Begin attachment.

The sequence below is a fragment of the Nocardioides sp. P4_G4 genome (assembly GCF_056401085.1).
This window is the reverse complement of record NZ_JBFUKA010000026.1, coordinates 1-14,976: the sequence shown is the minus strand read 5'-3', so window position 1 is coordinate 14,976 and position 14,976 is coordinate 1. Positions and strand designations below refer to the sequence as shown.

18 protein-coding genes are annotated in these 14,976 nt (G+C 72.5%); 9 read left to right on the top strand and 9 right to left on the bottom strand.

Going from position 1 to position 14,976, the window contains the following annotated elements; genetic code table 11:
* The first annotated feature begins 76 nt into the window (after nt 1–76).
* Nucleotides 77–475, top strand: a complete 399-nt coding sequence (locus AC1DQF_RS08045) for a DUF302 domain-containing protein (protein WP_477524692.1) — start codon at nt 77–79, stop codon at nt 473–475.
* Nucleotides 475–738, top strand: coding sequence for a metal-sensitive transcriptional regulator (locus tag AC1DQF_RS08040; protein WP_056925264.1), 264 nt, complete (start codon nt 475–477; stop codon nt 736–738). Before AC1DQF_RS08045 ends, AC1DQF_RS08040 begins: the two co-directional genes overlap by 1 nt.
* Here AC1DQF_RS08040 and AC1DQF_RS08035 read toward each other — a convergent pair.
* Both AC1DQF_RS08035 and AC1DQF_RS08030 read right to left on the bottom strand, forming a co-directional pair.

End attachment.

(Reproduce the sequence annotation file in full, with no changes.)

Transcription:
The sequence below is a fragment of the Nocardioides sp. P4_G4 genome (assembly GCF_056401085.1).
This window is the reverse complement of record NZ_JBFUKA010000026.1, coordinates 1-14,976: the sequence shown is the minus strand read 5'-3', so window position 1 is coordinate 14,976 and position 14,976 is coordinate 1. Positions and strand designations below refer to the sequence as shown.

18 protein-coding genes are annotated in these 14,976 nt (G+C 72.5%); 9 read left to right on the top strand and 9 right to left on the bottom strand.

Going from position 1 to position 14,976, the window contains the following annotated elements; genetic code table 11:
* The first annotated feature begins 76 nt into the window (after nt 1–76).
* Nucleotides 77–475, top strand: a complete 399-nt coding sequence (locus AC1DQF_RS08045) for a DUF302 domain-containing protein (protein WP_477524692.1) — start codon at nt 77–79, stop codon at nt 473–475.
* Nucleotides 475–738, top strand: coding sequence for a metal-sensitive transcriptional regulator (locus tag AC1DQF_RS08040; protein WP_056925264.1), 264 nt, complete (start codon nt 475–477; stop codon nt 736–738). Before AC1DQF_RS08045 ends, AC1DQF_RS08040 begins: the two co-directional genes overlap by 1 nt.
* Here AC1DQF_RS08040 and AC1DQF_RS08035 read toward each other — a convergent pair.
* Both AC1DQF_RS08035 and AC1DQF_RS08030 read right to left on the bottom strand, forming a co-directional pair.